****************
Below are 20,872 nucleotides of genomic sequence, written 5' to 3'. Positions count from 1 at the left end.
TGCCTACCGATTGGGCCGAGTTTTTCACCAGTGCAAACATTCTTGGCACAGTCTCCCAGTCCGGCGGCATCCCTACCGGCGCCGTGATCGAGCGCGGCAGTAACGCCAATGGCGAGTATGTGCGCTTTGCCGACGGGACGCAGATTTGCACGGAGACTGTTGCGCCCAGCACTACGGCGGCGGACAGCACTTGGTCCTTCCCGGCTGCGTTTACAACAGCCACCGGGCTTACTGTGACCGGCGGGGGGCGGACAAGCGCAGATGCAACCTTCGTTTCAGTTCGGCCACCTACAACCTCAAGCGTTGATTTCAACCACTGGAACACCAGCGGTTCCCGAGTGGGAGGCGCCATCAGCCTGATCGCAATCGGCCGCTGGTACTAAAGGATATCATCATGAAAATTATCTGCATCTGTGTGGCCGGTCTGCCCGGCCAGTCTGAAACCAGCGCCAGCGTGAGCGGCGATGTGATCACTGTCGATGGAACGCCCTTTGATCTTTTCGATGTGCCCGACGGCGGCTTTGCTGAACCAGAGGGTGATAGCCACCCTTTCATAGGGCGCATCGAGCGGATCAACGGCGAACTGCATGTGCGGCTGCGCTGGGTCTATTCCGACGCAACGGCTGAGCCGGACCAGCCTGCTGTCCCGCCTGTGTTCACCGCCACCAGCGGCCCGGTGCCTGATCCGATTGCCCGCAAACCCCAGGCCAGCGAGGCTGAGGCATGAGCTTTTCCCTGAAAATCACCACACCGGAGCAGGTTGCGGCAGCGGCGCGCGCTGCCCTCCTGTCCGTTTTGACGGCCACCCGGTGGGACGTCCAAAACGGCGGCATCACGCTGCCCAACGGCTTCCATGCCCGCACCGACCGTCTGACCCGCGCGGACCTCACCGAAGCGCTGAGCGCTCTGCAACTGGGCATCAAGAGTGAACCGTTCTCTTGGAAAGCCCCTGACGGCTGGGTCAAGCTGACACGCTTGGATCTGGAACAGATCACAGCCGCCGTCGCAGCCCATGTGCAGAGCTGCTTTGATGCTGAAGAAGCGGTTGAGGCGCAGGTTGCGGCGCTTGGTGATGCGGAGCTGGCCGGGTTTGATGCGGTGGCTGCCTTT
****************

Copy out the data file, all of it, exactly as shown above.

Below are 20,872 nucleotides of genomic sequence, written 5' to 3'. Positions count from 1 at the left end.
TGCCTACCGATTGGGCCGAGTTTTTCACCAGTGCAAACATTCTTGGCACAGTCTCCCAGTCCGGCGGCATCCCTACCGGCGCCGTGATCGAGCGCGGCAGTAACGCCAATGGCGAGTATGTGCGCTTTGCCGACGGGACGCAGATTTGCACGGAGACTGTTGCGCCCAGCACTACGGCGGCGGACAGCACTTGGTCCTTCCCGGCTGCGTTTACAACAGCCACCGGGCTTACTGTGACCGGCGGGGGGCGGACAAGCGCAGATGCAACCTTCGTTTCAGTTCGGCCACCTACAACCTCAAGCGTTGATTTCAACCACTGGAACACCAGCGGTTCCCGAGTGGGAGGCGCCATCAGCCTGATCGCAATCGGCCGCTGGTACTAAAGGATATCATCATGAAAATTATCTGCATCTGTGTGGCCGGTCTGCCCGGCCAGTCTGAAACCAGCGCCAGCGTGAGCGGCGATGTGATCACTGTCGATGGAACGCCCTTTGATCTTTTCGATGTGCCCGACGGCGGCTTTGCTGAACCAGAGGGTGATAGCCACCCTTTCATAGGGCGCATCGAGCGGATCAACGGCGAACTGCATGTGCGGCTGCGCTGGGTCTATTCCGACGCAACGGCTGAGCCGGACCAGCCTGCTGTCCCGCCTGTGTTCACCGCCACCAGCGGCCCGGTGCCTGATCCGATTGCCCGCAAACCCCAGGCCAGCGAGGCTGAGGCATGAGCTTTTCCCTGAAAATCACCACACCGGAGCAGGTTGCGGCAGCGGCGCGCGCTGCCCTCCTGTCCGTTTTGACGGCCACCCGGTGGGACGTCCAAAACGGCGGCATCACGCTGCCCAACGGCTTCCATGCCCGCACCGACCGTCTGACCCGCGCGGACCTCACCGAAGCGCTGAGCGCTCTGCAACTGGGCATCAAGAGTGAACCGTTCTCTTGGAAAGCCCCTGACGGCTGGGTCAAGCTGACACGCTTGGATCTGGAACAGATCACAGCCGCCGTCGCAGCCCATGTGCAGAGCTGCTTTGATGCTGAAGAAGCGGTTGAGGCGCAGGTTGCGGCGCTTGGTGATGCGGAGCTGGCCGGGTTTGATGCGGTGGCTGCCTTT